Reference Library: Beatles on Lost Formats
From: firstname.lastname@example.org (EgwEimi)
Subject: Beatles pocket discs
Date: 6 Mar 1995 19:08:19 -0500
THE BEATLES LOST FORMATS
POCKET DISCS - LOST FORMAT #1
The Pocket Disc (called by one maker "hip pocket discs") were
flexidiscs, intended to be carried around in your pocket (!) and
played when you got to a record player (at your friend's house,
or wherever). As a fad, these lasted less than two years, although
other forms of flexi-discs (mostly by Evatone) have continued to
exist to the present day.
The Pocket Disc was manufactured by Americom, Inc. in 1968-1969.
Apparently Capitol/Apple had an arrangement with Americom to
release certain of its recording on the Pocket Disc format. These
carry crude Apple labels, with some of them having the Capitol logo
(just as the singles did). In the listings, the Americom catalog
number is listed, along with the Capitol/Apple number. Americom's
discs ran 33 1/3 RPM and were 4" in diameter. They were available
via Americom vending machines and came in a generic Pocket
The a-side is edited to 3:25, instead of the usual 7:11.
Those Were the Days/Turn Turn Turn
Maybe Tomorrow/Daddy's a Millionaire
Get Back/Don't Let Me Down
Ballad of John and Yoko/Old Brown Shoe
That's the Way God Planned It/What About You?
Give Peace a Chance/Remember Love
A-side publisher listed incorrectly.
I seem to recall also reading in Goldmine that a copy of "Lady Madonna"
was found on Pocket Disc. I think the vinyl was different too and the
value was c.$1000. It also appears that every Apple record in the period
may have been released as a Pocket Disc. I have listed the known ones.
If there are any others that you have, drop me a note.
BEATLES TWO-TRACK TAPES -- LOST FORMAT #2
Playtape Inc. was the manufacturer of two track tapes. Usually, they
are referred to as Playtapes. Most people have never seen a Playtape
and wouldn't know what to make of one if they saw it. One resembled
a miniature 8tk or 4tk and contained (usually) four songs in mono.
They were the precursor to today's cassette single and were intended
to be somewhat disposable. You'd carry the machine with you to
the beach or in your car. The origins of the Playtape are somewhat
The first Beatles Playtapes appear on the scene in mid
or late 1967. They continued to be manufactured until 1969, when
stereo Playtapes were supposed to become available. There are
several known players for Playtapes, which vanished mysteriously,
never to reappear on the market. Apparently, Capitol when Capitol
was working on its licensing for tapes in 1969, they decided to cancel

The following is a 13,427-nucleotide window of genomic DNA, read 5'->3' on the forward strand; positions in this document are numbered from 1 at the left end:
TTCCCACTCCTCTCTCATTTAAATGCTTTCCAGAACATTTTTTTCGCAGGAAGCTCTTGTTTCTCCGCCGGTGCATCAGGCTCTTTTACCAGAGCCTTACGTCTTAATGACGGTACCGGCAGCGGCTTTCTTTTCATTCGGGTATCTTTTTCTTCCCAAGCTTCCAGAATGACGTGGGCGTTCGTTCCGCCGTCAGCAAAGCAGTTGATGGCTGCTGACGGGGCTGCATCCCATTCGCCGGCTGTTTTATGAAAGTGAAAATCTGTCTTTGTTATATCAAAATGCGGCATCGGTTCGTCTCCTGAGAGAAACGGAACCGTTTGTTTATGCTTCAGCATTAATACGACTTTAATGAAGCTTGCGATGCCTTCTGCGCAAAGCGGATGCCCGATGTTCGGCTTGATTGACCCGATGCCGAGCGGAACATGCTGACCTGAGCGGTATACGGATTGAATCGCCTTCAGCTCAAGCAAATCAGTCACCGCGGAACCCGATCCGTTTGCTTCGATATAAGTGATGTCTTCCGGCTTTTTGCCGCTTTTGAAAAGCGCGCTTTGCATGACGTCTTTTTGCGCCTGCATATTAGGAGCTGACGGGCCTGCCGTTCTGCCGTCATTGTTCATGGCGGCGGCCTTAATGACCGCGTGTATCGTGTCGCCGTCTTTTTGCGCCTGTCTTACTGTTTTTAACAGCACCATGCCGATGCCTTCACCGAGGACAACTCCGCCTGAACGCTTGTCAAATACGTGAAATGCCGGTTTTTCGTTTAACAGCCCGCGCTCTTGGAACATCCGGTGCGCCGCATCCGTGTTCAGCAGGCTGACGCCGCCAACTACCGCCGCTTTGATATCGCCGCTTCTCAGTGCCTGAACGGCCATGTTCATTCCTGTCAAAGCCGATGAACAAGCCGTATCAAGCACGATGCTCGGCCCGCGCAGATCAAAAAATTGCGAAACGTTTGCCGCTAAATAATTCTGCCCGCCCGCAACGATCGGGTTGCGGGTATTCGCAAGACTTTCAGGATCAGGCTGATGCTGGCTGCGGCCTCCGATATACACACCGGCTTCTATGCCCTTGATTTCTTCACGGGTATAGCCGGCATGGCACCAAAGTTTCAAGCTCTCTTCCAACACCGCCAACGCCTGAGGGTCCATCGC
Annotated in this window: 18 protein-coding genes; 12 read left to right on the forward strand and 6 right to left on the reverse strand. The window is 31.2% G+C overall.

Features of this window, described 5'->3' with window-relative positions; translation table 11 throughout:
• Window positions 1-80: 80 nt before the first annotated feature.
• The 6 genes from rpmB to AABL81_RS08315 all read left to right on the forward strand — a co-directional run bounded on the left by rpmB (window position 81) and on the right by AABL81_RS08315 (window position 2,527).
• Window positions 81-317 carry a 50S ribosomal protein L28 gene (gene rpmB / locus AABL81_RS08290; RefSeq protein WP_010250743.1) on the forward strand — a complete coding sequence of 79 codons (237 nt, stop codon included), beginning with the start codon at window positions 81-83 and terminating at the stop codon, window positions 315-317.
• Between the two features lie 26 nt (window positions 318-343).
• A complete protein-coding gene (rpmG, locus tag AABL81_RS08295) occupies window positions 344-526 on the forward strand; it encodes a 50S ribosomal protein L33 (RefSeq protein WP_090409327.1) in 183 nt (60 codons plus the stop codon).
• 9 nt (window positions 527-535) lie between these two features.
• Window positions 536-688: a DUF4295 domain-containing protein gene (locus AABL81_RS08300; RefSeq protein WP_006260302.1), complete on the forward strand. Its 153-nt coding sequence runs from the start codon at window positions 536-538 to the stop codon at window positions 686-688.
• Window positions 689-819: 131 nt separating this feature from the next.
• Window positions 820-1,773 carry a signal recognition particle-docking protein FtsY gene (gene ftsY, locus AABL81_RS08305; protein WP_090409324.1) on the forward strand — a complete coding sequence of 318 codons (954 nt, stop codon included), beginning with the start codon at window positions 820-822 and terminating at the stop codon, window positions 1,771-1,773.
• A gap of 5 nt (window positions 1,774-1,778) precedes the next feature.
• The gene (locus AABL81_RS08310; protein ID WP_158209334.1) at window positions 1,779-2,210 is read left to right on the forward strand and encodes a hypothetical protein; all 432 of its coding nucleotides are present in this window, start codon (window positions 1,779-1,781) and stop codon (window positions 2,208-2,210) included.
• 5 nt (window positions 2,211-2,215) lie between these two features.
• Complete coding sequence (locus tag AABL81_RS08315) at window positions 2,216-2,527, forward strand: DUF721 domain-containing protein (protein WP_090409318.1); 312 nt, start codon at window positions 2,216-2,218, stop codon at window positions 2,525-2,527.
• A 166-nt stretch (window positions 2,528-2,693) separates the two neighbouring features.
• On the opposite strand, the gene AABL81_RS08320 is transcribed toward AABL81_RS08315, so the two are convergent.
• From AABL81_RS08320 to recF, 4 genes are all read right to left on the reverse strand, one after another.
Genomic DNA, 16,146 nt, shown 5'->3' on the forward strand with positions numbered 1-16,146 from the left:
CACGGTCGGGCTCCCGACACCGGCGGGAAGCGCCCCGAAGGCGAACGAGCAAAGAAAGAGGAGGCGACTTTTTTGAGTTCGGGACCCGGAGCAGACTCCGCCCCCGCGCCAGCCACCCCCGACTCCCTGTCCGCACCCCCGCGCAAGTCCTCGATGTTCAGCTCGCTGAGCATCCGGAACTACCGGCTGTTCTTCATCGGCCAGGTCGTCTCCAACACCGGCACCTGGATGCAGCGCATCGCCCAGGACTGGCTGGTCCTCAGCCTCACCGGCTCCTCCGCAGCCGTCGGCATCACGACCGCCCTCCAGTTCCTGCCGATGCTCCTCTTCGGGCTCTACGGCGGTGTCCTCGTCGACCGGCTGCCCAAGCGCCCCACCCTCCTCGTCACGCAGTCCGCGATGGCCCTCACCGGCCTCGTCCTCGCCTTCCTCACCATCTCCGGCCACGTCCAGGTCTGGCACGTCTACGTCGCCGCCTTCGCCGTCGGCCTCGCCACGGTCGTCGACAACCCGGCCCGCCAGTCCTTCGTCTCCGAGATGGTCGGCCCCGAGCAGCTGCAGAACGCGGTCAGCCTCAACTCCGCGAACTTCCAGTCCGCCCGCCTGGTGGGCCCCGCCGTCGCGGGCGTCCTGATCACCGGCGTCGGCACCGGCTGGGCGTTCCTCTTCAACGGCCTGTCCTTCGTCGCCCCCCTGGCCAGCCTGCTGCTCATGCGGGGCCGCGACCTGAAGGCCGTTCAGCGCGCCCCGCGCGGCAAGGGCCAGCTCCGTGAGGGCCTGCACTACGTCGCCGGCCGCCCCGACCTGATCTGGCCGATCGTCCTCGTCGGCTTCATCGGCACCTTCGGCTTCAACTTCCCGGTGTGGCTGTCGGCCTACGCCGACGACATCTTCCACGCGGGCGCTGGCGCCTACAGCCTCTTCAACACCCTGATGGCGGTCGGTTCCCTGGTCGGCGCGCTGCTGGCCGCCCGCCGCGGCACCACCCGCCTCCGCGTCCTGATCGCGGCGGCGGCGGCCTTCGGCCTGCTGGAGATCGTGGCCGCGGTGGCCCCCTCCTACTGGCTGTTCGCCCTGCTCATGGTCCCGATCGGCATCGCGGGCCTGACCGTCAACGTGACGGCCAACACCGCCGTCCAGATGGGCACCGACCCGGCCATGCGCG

the Playtapes. Perhaps this contributed to the death of the format,
which does not seem to have survived much beyond that point.
Most Beatles Playtapes can be found with the photograph of the US
"Hello Goodbye" picture sleeve on them. Some have plain white
covers with black typing. Others actually picture something relating
to the material contained therein.
A listing of KNOWN Beatles Playtapes is given below. If you have
any others, please photograph them and send the photos to me.
I suspect that tapes of Meet, Second, Something New, '65, and
Early were put out as No. 0523-0527, but these have not yet been
verified to exist.
Beatles VI No. 0528
can be found with green or yellow background, or b/w
Help! No. 0529
Rubber Soul No. 0530
Yesterday and Today No. 0531
Revolver No. 0532
Second Album No. 0539
Early Beatles No. 0541
can be found with green background, or b/w
Second Album No. 0575
Meet the Beatles No. 0576
Help! No. 0581
Rubber Soul No. 0582
Yesterday and Today SUSPECTED No. 0583
Revolver No. 0584
Second Album No. 0600
Sgt. Pepper's LHCB No. 0796
Magical Mystery Tour No. 0797
can be found with lavender bkgd. or with green bkgd. and
photos from the Help album. Who knows why!
The Beatles, Vol. 1 No. 0955
The Beatles, Vol. 2 No. 0956
The Beatles, Vol. 3 No. 0957
The Beatles, Vol. 4 No. 0958
The Beatles, Vol. 5 No. 0959
The Beatles, Vol. 6 (rumored, No. 0960?)
The above White Album tapes feature the four photos from the
album instead of the "Hello Goodbye" photo
Yellow Submarine No. 0972
features the album cover photo
Wonderwall Music (G) No. 0989
features the album cover photo. Has Capitol logo.
This is the only known solo Beatles playtape.
The values are almost uniform at $40 apiece, more if they are
found sealed in their original packaging. The Magical Mystery
Tour with "Help!" photos goes for $50-$60. Yellow Submarine
and Wonderwall Music are both rare and are valued at $75 each
Playtapes are even moreso the forgotten format than the reel
tape, four track, or even the pocket disc. Any help compiling a
more complete listing of Beatles Playtapes would be appreciated.
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